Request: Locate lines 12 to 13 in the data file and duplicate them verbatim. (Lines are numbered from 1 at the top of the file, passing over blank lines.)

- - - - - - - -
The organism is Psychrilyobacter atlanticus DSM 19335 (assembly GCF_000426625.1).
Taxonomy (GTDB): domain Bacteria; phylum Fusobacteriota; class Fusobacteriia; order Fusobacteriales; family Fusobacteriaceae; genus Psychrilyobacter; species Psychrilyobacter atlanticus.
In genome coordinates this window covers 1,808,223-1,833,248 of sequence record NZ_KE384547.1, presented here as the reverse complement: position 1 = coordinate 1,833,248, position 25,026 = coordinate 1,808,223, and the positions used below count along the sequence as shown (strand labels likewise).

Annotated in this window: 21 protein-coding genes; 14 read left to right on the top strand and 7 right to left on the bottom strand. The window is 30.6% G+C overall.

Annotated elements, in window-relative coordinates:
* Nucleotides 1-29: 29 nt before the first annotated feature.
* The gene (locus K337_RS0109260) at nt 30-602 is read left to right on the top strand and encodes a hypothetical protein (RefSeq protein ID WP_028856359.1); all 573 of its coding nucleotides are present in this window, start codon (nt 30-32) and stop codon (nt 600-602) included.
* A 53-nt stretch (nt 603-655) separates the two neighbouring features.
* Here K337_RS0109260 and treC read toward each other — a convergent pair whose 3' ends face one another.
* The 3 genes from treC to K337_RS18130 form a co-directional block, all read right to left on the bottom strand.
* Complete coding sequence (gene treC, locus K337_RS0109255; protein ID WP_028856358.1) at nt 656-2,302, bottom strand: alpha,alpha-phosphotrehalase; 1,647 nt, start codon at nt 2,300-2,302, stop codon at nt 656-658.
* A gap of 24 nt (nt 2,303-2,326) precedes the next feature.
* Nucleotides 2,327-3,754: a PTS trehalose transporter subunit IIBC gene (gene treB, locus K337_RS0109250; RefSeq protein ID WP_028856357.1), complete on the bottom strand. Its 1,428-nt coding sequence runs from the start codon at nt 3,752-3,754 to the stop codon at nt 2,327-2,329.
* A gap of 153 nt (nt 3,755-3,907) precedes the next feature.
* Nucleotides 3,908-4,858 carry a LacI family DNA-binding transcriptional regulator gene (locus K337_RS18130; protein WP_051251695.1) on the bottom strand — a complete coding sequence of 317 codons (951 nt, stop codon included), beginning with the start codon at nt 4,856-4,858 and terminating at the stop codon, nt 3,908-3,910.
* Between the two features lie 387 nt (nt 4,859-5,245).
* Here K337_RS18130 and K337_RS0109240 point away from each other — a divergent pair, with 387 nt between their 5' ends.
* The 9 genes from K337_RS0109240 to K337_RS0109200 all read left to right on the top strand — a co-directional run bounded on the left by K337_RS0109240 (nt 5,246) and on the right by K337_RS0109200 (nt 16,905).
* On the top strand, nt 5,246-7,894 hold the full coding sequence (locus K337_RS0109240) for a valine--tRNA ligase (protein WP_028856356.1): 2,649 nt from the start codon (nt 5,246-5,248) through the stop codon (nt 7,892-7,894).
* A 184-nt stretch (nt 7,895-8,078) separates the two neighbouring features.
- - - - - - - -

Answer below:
* A gap of 24 nt (nt 2,303-2,326) precedes the next feature.
* Nucleotides 2,327-3,754: a PTS trehalose transporter subunit IIBC gene (gene treB, locus K337_RS0109250; RefSeq protein ID WP_028856357.1), complete on the bottom strand. Its 1,428-nt coding sequence runs from the start codon at nt 3,752-3,754 to the stop codon at nt 2,327-2,329.